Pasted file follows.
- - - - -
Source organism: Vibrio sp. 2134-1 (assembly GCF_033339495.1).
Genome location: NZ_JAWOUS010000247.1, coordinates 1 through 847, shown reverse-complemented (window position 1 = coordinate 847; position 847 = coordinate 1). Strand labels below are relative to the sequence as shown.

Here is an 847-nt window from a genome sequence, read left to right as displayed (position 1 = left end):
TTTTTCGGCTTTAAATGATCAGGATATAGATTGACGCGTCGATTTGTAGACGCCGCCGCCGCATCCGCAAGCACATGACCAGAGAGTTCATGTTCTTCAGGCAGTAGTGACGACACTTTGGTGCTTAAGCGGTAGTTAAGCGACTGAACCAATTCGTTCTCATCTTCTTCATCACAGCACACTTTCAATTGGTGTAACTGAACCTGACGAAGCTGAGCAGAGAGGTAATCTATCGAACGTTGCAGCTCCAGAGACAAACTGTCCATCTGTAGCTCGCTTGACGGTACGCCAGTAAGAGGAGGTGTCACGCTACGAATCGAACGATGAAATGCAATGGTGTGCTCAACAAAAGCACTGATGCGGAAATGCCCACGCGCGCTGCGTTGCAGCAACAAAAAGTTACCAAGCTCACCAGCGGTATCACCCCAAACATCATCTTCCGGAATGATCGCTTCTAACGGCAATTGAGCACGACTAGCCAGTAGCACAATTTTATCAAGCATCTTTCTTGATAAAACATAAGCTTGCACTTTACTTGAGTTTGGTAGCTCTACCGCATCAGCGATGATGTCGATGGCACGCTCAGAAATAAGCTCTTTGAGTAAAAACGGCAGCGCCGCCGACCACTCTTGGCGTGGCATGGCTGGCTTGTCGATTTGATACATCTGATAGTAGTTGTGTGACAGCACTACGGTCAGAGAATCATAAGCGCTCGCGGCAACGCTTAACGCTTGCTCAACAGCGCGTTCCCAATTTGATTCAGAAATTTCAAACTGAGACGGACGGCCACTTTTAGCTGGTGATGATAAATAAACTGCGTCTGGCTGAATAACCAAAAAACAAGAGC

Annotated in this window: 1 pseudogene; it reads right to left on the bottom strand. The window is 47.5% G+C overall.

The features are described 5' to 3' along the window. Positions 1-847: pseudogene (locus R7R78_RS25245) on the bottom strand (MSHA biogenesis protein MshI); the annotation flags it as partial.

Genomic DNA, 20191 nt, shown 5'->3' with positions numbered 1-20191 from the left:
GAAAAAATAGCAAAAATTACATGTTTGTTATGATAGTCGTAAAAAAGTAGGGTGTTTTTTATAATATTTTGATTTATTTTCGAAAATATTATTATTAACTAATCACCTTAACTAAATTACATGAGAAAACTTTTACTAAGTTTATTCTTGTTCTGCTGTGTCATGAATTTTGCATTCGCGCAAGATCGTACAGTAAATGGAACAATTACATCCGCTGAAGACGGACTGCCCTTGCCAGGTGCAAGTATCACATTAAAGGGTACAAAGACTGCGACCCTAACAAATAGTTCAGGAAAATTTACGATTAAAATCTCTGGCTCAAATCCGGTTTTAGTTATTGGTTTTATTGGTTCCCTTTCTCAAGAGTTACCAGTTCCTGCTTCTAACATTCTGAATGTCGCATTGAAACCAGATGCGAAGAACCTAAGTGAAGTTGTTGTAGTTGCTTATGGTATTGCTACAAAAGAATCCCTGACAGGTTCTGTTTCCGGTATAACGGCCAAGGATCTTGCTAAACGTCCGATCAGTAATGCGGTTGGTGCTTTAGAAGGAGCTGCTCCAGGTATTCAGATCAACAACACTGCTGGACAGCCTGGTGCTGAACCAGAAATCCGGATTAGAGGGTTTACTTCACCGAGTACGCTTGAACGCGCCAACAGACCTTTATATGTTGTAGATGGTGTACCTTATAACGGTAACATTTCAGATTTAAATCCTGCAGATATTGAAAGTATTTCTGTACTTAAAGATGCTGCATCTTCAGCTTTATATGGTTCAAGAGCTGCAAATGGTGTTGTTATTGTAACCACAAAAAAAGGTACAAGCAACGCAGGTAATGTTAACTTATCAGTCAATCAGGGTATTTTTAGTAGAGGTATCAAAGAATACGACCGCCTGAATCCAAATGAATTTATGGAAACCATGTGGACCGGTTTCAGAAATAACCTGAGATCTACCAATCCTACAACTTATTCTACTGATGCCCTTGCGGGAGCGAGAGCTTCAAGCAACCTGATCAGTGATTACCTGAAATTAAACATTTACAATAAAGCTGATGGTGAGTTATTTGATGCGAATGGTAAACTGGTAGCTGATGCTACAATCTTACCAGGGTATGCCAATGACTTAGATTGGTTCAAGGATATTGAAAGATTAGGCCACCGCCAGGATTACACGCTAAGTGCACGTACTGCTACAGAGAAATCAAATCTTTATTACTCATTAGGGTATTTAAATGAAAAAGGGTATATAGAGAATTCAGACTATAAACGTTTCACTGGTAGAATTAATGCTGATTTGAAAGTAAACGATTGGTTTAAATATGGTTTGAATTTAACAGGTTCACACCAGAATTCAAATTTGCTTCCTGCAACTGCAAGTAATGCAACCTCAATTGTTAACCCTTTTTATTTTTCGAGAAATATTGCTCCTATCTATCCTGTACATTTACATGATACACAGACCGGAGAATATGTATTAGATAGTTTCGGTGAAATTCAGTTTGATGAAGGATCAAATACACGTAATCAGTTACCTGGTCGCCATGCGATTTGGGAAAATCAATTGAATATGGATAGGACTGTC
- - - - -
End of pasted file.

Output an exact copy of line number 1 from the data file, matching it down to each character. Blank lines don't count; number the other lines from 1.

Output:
Source organism: Vibrio sp. 2134-1 (assembly GCF_033339495.1).